AC 'accounts for up to 10% of UK electricity'
A two-year report has revealed the key findings of AC electricity usage in UK non-domestic buildings. Commissioned by the former Department of Energy and Climate Change, the study was led by BRE's Dr Andy Lewry to informed research for the future policy.
The study analysed existing cooling demand and consumption by accessing air conditioning reports and energy performance certificates; and reviewing literature on trends in AC.
Key findings and results...
- 1/10 of total UK electricity consumption is used by cooling air conditioning systems, also accounting for cooling in offices using 40kWh/sq m per year.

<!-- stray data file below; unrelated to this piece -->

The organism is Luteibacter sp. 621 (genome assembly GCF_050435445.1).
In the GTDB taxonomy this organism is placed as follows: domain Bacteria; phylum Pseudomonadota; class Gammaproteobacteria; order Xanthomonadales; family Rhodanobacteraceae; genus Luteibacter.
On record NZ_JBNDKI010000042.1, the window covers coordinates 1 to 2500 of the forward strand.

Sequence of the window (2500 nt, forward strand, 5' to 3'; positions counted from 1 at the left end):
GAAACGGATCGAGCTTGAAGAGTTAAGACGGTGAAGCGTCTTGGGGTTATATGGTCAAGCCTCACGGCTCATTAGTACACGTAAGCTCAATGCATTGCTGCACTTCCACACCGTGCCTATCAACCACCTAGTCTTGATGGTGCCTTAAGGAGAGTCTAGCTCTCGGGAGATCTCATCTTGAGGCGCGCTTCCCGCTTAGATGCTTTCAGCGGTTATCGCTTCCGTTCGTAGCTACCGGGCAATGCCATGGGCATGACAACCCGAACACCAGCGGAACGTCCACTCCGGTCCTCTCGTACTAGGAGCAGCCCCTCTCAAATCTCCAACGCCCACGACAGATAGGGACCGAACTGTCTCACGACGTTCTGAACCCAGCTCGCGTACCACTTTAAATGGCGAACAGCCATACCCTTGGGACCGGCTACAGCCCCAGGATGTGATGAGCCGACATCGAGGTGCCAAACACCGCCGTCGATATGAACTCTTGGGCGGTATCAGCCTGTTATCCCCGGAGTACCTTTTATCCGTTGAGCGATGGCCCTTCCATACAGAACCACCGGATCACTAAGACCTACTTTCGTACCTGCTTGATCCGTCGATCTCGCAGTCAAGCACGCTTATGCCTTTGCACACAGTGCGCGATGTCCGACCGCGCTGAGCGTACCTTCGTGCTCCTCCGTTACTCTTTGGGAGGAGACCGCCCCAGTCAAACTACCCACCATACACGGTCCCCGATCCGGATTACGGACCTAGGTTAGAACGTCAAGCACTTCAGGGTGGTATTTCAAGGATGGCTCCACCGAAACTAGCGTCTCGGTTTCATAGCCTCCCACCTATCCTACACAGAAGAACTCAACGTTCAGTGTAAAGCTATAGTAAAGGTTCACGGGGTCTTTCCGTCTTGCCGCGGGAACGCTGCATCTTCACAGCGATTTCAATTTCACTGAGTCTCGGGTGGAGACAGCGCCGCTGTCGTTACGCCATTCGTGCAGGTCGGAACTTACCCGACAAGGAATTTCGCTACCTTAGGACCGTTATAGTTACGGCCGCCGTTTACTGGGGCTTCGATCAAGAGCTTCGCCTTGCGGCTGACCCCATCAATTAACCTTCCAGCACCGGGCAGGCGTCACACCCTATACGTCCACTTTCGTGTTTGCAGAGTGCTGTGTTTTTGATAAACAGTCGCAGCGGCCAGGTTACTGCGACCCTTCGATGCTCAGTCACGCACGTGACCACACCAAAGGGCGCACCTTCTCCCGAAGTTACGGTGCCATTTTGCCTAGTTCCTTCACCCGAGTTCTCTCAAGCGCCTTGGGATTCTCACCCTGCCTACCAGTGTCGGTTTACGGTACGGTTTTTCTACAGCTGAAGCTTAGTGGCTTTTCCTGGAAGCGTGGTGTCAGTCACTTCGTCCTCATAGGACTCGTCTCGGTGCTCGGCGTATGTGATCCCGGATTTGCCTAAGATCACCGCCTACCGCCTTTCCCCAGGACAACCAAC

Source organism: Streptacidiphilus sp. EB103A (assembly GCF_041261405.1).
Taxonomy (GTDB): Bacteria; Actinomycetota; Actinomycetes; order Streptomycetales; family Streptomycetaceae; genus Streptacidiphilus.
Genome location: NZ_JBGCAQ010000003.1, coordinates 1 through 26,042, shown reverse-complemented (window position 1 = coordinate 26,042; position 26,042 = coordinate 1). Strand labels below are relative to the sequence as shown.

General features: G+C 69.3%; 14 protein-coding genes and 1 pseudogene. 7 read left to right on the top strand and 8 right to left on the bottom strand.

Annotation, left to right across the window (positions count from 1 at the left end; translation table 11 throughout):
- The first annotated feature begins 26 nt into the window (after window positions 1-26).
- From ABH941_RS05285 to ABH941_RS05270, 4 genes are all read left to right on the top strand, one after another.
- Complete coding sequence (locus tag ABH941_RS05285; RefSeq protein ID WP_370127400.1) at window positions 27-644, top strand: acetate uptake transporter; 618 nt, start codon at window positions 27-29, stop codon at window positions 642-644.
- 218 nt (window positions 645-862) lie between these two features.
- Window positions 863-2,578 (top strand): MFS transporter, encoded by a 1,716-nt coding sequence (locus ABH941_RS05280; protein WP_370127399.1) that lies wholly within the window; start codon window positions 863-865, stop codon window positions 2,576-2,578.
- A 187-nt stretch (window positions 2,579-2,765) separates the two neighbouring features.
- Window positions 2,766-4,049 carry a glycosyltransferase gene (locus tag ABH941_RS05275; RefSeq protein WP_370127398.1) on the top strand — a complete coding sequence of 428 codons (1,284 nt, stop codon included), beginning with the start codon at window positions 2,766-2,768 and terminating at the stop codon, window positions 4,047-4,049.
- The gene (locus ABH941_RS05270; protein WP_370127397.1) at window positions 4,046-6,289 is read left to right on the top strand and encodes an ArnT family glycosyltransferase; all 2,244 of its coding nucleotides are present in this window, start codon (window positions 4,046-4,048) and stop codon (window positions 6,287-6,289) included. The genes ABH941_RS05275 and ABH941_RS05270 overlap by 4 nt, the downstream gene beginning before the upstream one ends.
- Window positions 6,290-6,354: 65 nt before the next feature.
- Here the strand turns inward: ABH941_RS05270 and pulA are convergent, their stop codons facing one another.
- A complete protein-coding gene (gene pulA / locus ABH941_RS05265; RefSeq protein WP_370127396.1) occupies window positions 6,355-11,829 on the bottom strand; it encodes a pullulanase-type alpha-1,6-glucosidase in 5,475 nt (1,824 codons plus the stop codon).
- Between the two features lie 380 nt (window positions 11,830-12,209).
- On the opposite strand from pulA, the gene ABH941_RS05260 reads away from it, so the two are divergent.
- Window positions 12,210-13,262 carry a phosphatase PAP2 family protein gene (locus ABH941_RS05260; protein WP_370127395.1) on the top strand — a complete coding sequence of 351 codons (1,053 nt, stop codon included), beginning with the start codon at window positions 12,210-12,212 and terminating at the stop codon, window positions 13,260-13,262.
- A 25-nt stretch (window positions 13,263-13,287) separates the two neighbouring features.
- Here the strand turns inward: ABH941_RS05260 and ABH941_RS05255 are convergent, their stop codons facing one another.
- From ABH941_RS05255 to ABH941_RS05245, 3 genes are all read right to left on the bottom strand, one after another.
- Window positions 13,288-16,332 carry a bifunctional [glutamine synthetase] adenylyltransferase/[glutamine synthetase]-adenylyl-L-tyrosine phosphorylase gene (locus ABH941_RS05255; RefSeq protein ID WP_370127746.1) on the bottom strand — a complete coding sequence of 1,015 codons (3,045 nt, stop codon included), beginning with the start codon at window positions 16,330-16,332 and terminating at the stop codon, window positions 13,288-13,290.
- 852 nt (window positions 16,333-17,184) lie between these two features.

- Air conditioning is being used frequently, even at times when the building is not being used - for example at the weekends or in the evening.
- The proportion of buildings with air conditioning is constantly rising. The study estimates that in 2012, 65% of UK office spaces and 30% of UK retail space was air conditioned.
- Energy Performance Certificate (EPC) analysis indicates that over half of the UK's air conditioning systems are split systems.
Among the 10% of EPC's that had AC inspections, the main recommendations were:
- Upgrading to more efficient equipment
- Including variable speed drives
- Reducing ductwork air leakage
These new findings are used to update the key inputs into the new BEIS department's model of air conditioning electricity demands and the development of an algorithm to estimate peak and monthly demand to supplement it, working towards reducing energy consumption and becoming energy efficient.